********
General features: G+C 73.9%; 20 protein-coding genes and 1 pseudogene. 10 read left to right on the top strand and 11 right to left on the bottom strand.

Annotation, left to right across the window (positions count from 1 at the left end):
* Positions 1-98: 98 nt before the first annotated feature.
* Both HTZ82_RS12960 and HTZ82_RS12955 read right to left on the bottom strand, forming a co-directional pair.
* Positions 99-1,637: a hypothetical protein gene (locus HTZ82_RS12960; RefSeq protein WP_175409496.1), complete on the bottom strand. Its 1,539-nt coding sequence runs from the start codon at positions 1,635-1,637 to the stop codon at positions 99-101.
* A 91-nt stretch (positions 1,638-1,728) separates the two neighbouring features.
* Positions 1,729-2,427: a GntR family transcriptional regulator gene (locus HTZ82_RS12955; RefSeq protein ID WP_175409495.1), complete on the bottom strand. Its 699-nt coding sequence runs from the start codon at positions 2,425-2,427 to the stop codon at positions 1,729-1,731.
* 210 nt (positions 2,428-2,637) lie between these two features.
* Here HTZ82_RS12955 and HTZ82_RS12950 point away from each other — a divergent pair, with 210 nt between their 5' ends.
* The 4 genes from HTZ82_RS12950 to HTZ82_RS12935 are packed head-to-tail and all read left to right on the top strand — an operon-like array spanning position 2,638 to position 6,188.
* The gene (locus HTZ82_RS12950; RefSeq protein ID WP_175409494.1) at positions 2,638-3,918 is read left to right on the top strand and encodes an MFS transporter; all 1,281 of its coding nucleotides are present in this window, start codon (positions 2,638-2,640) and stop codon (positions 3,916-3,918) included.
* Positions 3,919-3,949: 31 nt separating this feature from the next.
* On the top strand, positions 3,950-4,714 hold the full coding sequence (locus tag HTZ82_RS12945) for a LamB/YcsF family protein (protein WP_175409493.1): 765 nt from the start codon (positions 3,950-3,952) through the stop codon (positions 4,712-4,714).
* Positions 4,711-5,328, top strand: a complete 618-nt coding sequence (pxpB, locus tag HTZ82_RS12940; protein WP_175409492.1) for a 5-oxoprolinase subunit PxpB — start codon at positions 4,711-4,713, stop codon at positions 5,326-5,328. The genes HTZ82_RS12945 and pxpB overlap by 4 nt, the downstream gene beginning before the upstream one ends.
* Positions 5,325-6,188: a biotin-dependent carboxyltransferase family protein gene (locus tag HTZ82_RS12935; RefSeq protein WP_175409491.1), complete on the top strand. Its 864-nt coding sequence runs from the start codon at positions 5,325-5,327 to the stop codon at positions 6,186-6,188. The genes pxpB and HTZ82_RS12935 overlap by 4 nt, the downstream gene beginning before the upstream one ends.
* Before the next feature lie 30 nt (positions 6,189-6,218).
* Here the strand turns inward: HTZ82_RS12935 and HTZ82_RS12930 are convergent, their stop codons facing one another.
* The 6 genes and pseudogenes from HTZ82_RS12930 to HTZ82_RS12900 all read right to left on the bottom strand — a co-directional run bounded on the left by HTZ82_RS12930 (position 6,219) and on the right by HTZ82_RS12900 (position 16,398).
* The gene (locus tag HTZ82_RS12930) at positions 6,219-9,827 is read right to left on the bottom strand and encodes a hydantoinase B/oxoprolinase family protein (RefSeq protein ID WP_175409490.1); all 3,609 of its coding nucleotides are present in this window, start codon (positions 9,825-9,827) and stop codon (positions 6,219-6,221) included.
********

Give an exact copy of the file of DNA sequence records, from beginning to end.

General features: G+C 73.9%; 20 protein-coding genes and 1 pseudogene. 10 read left to right on the top strand and 11 right to left on the bottom strand.

Annotation, left to right across the window (positions count from 1 at the left end):
* Positions 1-98: 98 nt before the first annotated feature.
* Both HTZ82_RS12960 and HTZ82_RS12955 read right to left on the bottom strand, forming a co-directional pair.
* Positions 99-1,637: a hypothetical protein gene (locus HTZ82_RS12960; RefSeq protein WP_175409496.1), complete on the bottom strand. Its 1,539-nt coding sequence runs from the start codon at positions 1,635-1,637 to the stop codon at positions 99-101.
* A 91-nt stretch (positions 1,638-1,728) separates the two neighbouring features.
* Positions 1,729-2,427: a GntR family transcriptional regulator gene (locus HTZ82_RS12955; RefSeq protein ID WP_175409495.1), complete on the bottom strand. Its 699-nt coding sequence runs from the start codon at positions 2,425-2,427 to the stop codon at positions 1,729-1,731.
* 210 nt (positions 2,428-2,637) lie between these two features.
* Here HTZ82_RS12955 and HTZ82_RS12950 point away from each other — a divergent pair, with 210 nt between their 5' ends.
* The 4 genes from HTZ82_RS12950 to HTZ82_RS12935 are packed head-to-tail and all read left to right on the top strand — an operon-like array spanning position 2,638 to position 6,188.
* The gene (locus HTZ82_RS12950; RefSeq protein ID WP_175409494.1) at positions 2,638-3,918 is read left to right on the top strand and encodes an MFS transporter; all 1,281 of its coding nucleotides are present in this window, start codon (positions 2,638-2,640) and stop codon (positions 3,916-3,918) included.
* Positions 3,919-3,949: 31 nt separating this feature from the next.
* On the top strand, positions 3,950-4,714 hold the full coding sequence (locus tag HTZ82_RS12945) for a LamB/YcsF family protein (protein WP_175409493.1): 765 nt from the start codon (positions 3,950-3,952) through the stop codon (positions 4,712-4,714).
* Positions 4,711-5,328, top strand: a complete 618-nt coding sequence (pxpB, locus tag HTZ82_RS12940; protein WP_175409492.1) for a 5-oxoprolinase subunit PxpB — start codon at positions 4,711-4,713, stop codon at positions 5,326-5,328. The genes HTZ82_RS12945 and pxpB overlap by 4 nt, the downstream gene beginning before the upstream one ends.
* Positions 5,325-6,188: a biotin-dependent carboxyltransferase family protein gene (locus tag HTZ82_RS12935; RefSeq protein WP_175409491.1), complete on the top strand. Its 864-nt coding sequence runs from the start codon at positions 5,325-5,327 to the stop codon at positions 6,186-6,188. The genes pxpB and HTZ82_RS12935 overlap by 4 nt, the downstream gene beginning before the upstream one ends.
* Before the next feature lie 30 nt (positions 6,189-6,218).
* Here the strand turns inward: HTZ82_RS12935 and HTZ82_RS12930 are convergent, their stop codons facing one another.
* The 6 genes and pseudogenes from HTZ82_RS12930 to HTZ82_RS12900 all read right to left on the bottom strand — a co-directional run bounded on the left by HTZ82_RS12930 (position 6,219) and on the right by HTZ82_RS12900 (position 16,398).
* The gene (locus tag HTZ82_RS12930) at positions 6,219-9,827 is read right to left on the bottom strand and encodes a hydantoinase B/oxoprolinase family protein (RefSeq protein ID WP_175409490.1); all 3,609 of its coding nucleotides are present in this window, start codon (positions 9,825-9,827) and stop codon (positions 6,219-6,221) included.